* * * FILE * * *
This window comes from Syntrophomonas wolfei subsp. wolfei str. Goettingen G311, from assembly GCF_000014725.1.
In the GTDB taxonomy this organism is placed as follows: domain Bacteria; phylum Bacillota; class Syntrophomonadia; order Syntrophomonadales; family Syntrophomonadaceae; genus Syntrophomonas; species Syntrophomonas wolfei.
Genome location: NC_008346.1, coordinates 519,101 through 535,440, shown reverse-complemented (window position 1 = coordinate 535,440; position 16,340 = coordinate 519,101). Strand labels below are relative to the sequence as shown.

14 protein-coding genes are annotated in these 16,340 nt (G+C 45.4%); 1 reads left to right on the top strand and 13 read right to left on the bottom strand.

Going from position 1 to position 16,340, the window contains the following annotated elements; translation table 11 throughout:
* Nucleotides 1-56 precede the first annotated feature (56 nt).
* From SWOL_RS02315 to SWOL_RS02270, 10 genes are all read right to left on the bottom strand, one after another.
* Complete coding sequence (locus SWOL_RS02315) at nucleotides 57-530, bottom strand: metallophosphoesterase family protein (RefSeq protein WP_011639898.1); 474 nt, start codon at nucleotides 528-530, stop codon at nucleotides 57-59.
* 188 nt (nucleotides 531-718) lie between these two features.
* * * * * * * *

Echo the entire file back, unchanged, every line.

This window comes from Syntrophomonas wolfei subsp. wolfei str. Goettingen G311, from assembly GCF_000014725.1.
In the GTDB taxonomy this organism is placed as follows: domain Bacteria; phylum Bacillota; class Syntrophomonadia; order Syntrophomonadales; family Syntrophomonadaceae; genus Syntrophomonas; species Syntrophomonas wolfei.
Genome location: NC_008346.1, coordinates 519,101 through 535,440, shown reverse-complemented (window position 1 = coordinate 535,440; position 16,340 = coordinate 519,101). Strand labels below are relative to the sequence as shown.

14 protein-coding genes are annotated in these 16,340 nt (G+C 45.4%); 1 reads left to right on the top strand and 13 read right to left on the bottom strand.

Going from position 1 to position 16,340, the window contains the following annotated elements; translation table 11 throughout:
* Nucleotides 1-56 precede the first annotated feature (56 nt).
* From SWOL_RS02315 to SWOL_RS02270, 10 genes are all read right to left on the bottom strand, one after another.
* Complete coding sequence (locus SWOL_RS02315) at nucleotides 57-530, bottom strand: metallophosphoesterase family protein (RefSeq protein WP_011639898.1); 474 nt, start codon at nucleotides 528-530, stop codon at nucleotides 57-59.
* 188 nt (nucleotides 531-718) lie between these two features.